To be reminded of its fate as a damned tourist attraction was painful, but I had to swallow it. Now wasn’t the time to whine—I had to dig out whatever I could about mum.
“The pleasure is—”
His voice was cut off by me shutting the door. How immature of me.
My steps picked up speed. I wanted to see how they’ve perverted my house into their ridiculous form of idolatry. I wanted to yell “GET OUT!” and kick every single one of those strangers out of my—
The familiar touch of a small hand on my shoulder brought me back to my senses.
“Evan,” the sound of my name soothed the pain slightly. “I’m here with you.”
I turned to face Sereya, who had a gentle expression on her face. She could’ve told me to relax or to be patient, but no. She was willing to share in my frustrations and anguish.
That’s right. Sereya was on my side. Regardless of what came ahead, we’ll make it through as one.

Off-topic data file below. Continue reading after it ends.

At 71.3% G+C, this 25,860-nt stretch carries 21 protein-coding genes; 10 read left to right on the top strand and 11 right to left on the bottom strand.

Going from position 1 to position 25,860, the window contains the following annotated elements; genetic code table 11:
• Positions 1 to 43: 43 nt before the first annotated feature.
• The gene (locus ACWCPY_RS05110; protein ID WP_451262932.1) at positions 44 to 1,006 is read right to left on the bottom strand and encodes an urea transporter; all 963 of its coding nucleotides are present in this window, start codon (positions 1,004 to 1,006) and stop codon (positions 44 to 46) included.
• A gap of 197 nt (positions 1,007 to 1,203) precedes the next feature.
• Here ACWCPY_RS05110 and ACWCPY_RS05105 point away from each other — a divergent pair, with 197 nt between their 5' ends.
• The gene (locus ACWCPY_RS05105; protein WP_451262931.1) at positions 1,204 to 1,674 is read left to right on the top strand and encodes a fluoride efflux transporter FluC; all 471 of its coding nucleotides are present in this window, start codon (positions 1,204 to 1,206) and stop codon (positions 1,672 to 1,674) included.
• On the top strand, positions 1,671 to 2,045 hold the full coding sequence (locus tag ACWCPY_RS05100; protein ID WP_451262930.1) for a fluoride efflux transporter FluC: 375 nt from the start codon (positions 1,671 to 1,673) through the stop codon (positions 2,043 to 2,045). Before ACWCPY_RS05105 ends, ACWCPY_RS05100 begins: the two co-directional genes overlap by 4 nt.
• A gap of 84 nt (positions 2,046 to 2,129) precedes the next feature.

I placed my hand over hers, signalling that I was okay. We both nodded at each other at the same time in silence.
I took her hand off my shoulder, before placing my fingers in between hers and lowering it to our side. It felt just right. Despite the difference in size, our hands felt like they bonded the same way a key would fit snuggly into a keyhole.
Sereya’s face was ablaze in red for a brief moment, before she forcefully shook it off.
Determination fuelled her voice.
As much as both of us wanted to enjoy the moment with each other or stroll blissfully along this empty road, we had a goal to accomplish. Hand in hand, we walked with a brief pace back into the bustle of the main street.
Looking for the temple proved to be a simple affair. The pilgrims coming in by the droves served as mobile sign posts, telling us exactly where we need to go.
As we travelled further into the western part of Breven vill—I meant, city, the buildings and scenery gradually began to change. The houses no longer looked as new. Sadly, none of them rang a bell, but it did mean that we were getting closer to the Breven that I remember.